Getting Started on Twitter: How to Listen on Social Media


Have you heard the story of the Red Cross intern’s inappropriate tweet? It’s an oldie but goodie as far as social media horror stories go. Basically, a social media intern got confused between her personal account and the official Red Cross account and sent out the following tweet on behalf of the Red Cross: “Ryan found two more 4 bottle packs of Dogfish Head’s Midas Touch beer… when we drink we do it right #gettngslizzerd”

Does it get any worse than tweeting out messages that reference songs about getting drunk on behalf of a disaster relief organization?

We get it—social media can be scary. (And in case you’re wondering how that story turned out, Red Cross handled it perfectly by promptly sending out another tweet that read: “We’ve deleted the rogue tweet but rest assured the Red Cross is sober and we’ve confiscated the keys.”)

If stories like these make you feel like you should just steer clear of social media completely, we understand. But if you’re a university recruiter, social media can be an excellent research tool to help you learn more about the students you’re trying to reach and other employers that are successfully reaching them.

In today’s post, we’re going to look at getting started on Twitter. And we’re just going to focus on how to use Twitter as a listening tool. You don’t even need an account to do any of the things we’ll be talking about, so you don’t have to worry about making any mistakes or sending any inappropriate tweets. We’re simply going to investigate what others are doing and talking about on this platform.

Sound good? Here are a few ways to get started listening on Twitter.

1. Check out other university recruiters

If you’ve never used Twitter before, you might not know which companies already have presence there. One easy way to find out is by visiting a company’s website and looking for the Twitter icon. Many companies place these social buttons right on their homepage, but if they’re not there, check their “Contact” page.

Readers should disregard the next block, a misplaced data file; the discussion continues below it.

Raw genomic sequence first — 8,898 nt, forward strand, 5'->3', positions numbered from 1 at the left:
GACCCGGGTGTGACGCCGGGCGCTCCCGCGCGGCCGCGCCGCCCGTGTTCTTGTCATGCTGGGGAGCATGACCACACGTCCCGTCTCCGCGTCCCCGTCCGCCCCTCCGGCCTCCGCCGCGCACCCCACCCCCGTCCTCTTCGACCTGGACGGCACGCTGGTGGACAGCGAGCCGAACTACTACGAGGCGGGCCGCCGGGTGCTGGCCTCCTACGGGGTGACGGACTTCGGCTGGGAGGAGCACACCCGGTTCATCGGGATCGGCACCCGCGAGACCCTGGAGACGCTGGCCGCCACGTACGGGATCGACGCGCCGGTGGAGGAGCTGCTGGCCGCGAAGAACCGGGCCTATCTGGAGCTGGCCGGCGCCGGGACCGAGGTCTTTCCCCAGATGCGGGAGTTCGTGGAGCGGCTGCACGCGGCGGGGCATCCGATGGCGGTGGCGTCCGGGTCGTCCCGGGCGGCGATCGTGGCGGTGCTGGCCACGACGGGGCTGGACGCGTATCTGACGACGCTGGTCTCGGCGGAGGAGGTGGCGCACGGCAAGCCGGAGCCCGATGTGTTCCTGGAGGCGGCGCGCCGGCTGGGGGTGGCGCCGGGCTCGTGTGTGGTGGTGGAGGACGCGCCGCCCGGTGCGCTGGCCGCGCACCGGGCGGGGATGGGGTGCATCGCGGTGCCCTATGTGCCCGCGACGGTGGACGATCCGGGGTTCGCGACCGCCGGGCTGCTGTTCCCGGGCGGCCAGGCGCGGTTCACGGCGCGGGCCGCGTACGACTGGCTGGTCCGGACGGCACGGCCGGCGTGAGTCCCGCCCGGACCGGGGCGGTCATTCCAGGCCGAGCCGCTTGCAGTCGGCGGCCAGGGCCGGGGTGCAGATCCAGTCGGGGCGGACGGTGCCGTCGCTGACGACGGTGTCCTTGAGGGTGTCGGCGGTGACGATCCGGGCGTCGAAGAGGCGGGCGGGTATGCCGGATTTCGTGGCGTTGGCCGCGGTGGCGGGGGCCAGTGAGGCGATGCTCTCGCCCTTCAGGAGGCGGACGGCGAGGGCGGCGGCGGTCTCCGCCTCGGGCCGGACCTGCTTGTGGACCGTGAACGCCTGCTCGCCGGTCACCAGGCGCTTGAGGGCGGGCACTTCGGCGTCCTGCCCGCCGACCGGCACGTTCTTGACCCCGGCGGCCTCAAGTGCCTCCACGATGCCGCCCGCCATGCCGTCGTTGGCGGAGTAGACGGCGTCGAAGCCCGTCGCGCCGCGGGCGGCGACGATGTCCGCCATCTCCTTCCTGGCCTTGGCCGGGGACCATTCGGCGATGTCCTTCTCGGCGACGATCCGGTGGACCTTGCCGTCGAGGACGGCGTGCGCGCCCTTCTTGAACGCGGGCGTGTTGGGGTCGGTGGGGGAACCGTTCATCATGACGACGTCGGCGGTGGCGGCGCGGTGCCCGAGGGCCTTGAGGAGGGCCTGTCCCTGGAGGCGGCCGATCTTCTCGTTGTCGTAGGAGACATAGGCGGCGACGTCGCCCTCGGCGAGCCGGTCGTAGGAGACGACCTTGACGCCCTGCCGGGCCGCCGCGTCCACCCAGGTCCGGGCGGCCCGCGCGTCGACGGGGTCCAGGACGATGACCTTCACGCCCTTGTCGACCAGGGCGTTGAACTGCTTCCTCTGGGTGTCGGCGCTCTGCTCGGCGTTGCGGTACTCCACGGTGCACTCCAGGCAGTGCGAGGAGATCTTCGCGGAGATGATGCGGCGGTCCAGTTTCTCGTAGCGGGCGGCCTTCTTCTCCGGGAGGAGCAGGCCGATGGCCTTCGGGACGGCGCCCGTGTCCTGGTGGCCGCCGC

You should also be aware that a lot of companies have multiple Twitter accounts, especially if they are trying to reach a broad range of audiences. You’ll want to check to make sure that you’ve found a company’s university recruiting-specific account (if they have one) rather than their general account.

For example, let’s look at EY’s page. On the bottom right corner of the page, under the label “Connect with us,” is a lineup of social media icons.

Connect with us

But if you click on the Twitter icon, it takes you to EY’s overall company account, @EYNews.

EYNews Twitter

Since we’re especially interested in their university recruiting account, let’s go back to their homepage and find the section of their site that’s specifically for college students and recent grads.

EY Student Careers

Once you get to this page, you’ll find another set of social media icons on the right side of the page.

EY social buttons

Click on the “Follow us on Twitter” button, and you’ll finally arrive at EY’s US Careers Twitter account.

EY Twitter page